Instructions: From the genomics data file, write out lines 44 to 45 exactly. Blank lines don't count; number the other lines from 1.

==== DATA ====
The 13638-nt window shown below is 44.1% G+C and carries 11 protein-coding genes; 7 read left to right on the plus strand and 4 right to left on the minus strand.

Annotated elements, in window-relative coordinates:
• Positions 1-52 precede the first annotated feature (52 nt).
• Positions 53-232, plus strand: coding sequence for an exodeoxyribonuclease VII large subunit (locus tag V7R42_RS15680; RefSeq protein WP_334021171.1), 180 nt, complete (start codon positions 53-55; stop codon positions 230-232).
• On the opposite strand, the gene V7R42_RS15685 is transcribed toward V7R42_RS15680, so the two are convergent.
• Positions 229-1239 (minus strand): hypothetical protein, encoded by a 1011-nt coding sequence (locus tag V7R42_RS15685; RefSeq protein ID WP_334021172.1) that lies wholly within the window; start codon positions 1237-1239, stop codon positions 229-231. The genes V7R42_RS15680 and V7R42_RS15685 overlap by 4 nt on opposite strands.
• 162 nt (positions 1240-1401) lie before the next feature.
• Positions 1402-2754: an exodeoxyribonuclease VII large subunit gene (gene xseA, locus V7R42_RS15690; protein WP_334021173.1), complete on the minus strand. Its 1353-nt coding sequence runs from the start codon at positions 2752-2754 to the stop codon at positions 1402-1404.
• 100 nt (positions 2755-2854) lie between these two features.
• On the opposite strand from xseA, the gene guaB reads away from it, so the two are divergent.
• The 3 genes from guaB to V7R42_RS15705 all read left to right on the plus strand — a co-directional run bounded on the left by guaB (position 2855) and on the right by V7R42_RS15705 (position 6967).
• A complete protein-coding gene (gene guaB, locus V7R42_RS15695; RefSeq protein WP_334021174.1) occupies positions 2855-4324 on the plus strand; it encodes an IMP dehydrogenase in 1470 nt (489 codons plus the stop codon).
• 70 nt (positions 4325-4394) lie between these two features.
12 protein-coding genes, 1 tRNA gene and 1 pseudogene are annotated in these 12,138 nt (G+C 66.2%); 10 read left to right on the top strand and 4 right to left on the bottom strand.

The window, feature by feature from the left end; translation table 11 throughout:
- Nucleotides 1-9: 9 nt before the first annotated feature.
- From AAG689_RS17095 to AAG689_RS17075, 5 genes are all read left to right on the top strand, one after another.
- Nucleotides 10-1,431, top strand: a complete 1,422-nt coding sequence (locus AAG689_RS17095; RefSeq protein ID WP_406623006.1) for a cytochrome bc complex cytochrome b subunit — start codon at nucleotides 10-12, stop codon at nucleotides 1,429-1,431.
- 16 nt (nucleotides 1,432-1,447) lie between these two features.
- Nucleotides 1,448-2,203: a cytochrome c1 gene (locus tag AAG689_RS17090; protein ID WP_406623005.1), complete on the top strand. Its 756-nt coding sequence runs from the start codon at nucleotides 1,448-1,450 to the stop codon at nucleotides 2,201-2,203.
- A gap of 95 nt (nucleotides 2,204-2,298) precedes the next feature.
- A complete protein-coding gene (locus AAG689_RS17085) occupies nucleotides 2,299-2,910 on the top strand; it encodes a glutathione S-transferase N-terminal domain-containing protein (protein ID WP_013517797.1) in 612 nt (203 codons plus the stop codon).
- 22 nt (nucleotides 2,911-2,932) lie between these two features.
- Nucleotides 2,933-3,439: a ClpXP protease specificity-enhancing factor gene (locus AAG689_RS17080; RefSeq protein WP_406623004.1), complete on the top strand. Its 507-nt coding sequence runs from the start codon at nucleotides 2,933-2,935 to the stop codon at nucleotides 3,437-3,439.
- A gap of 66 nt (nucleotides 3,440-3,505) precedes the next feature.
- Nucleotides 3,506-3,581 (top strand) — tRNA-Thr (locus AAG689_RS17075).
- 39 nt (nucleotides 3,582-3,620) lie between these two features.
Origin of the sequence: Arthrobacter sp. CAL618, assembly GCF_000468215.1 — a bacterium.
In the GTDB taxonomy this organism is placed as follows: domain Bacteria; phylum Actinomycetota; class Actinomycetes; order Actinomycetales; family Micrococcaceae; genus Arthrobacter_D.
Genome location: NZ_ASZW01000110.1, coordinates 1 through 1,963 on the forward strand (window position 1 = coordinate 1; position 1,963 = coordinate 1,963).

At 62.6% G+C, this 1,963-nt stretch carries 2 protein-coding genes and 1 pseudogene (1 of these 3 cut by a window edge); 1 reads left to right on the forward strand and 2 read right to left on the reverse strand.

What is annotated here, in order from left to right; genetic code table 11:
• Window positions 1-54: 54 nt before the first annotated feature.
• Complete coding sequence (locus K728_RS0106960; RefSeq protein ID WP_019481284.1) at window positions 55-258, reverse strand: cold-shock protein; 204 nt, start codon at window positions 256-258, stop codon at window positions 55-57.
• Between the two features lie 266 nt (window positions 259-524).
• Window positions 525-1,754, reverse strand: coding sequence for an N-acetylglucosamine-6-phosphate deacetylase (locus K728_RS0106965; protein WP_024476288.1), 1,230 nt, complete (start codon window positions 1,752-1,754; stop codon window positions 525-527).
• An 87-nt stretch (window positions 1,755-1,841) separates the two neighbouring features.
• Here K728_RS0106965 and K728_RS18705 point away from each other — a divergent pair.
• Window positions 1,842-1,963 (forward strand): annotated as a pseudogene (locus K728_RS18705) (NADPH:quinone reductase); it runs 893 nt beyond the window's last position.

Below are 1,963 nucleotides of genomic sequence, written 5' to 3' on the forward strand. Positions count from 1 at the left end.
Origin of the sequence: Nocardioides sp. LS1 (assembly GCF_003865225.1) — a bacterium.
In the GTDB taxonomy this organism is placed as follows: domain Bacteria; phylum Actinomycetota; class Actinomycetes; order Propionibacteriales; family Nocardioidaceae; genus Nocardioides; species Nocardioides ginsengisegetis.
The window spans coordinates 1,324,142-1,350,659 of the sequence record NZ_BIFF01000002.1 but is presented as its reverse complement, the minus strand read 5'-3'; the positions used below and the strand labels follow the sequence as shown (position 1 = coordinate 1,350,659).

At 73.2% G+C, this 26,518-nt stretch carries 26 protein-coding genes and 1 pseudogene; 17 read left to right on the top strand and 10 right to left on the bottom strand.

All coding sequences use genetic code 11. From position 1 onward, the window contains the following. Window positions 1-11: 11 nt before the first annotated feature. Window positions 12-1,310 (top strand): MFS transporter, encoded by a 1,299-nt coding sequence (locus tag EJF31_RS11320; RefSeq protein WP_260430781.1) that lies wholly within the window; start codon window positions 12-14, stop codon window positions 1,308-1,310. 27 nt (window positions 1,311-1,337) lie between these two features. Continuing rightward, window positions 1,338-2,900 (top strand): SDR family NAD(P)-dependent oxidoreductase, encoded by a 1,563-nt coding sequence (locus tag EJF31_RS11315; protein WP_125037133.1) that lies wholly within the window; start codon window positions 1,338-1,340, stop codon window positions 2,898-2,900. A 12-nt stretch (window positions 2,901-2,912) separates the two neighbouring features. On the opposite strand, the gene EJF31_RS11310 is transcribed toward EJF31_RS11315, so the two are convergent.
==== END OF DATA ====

At 73.2% G+C, this 26,518-nt stretch carries 26 protein-coding genes and 1 pseudogene; 17 read left to right on the top strand and 10 right to left on the bottom strand.

All coding sequences use genetic code 11. From position 1 onward, the window contains the following. Window positions 1-11: 11 nt before the first annotated feature. Window positions 12-1,310 (top strand): MFS transporter, encoded by a 1,299-nt coding sequence (locus tag EJF31_RS11320; RefSeq protein WP_260430781.1) that lies wholly within the window; start codon window positions 12-14, stop codon window positions 1,308-1,310. 27 nt (window positions 1,311-1,337) lie between these two features. Continuing rightward, window positions 1,338-2,900 (top strand): SDR family NAD(P)-dependent oxidoreductase, encoded by a 1,563-nt coding sequence (locus tag EJF31_RS11315; protein WP_125037133.1) that lies wholly within the window; start codon window positions 1,338-1,340, stop codon window positions 2,898-2,900. A 12-nt stretch (window positions 2,901-2,912) separates the two neighbouring features. On the opposite strand, the gene EJF31_RS11310 is transcribed toward EJF31_RS11315, so the two are convergent.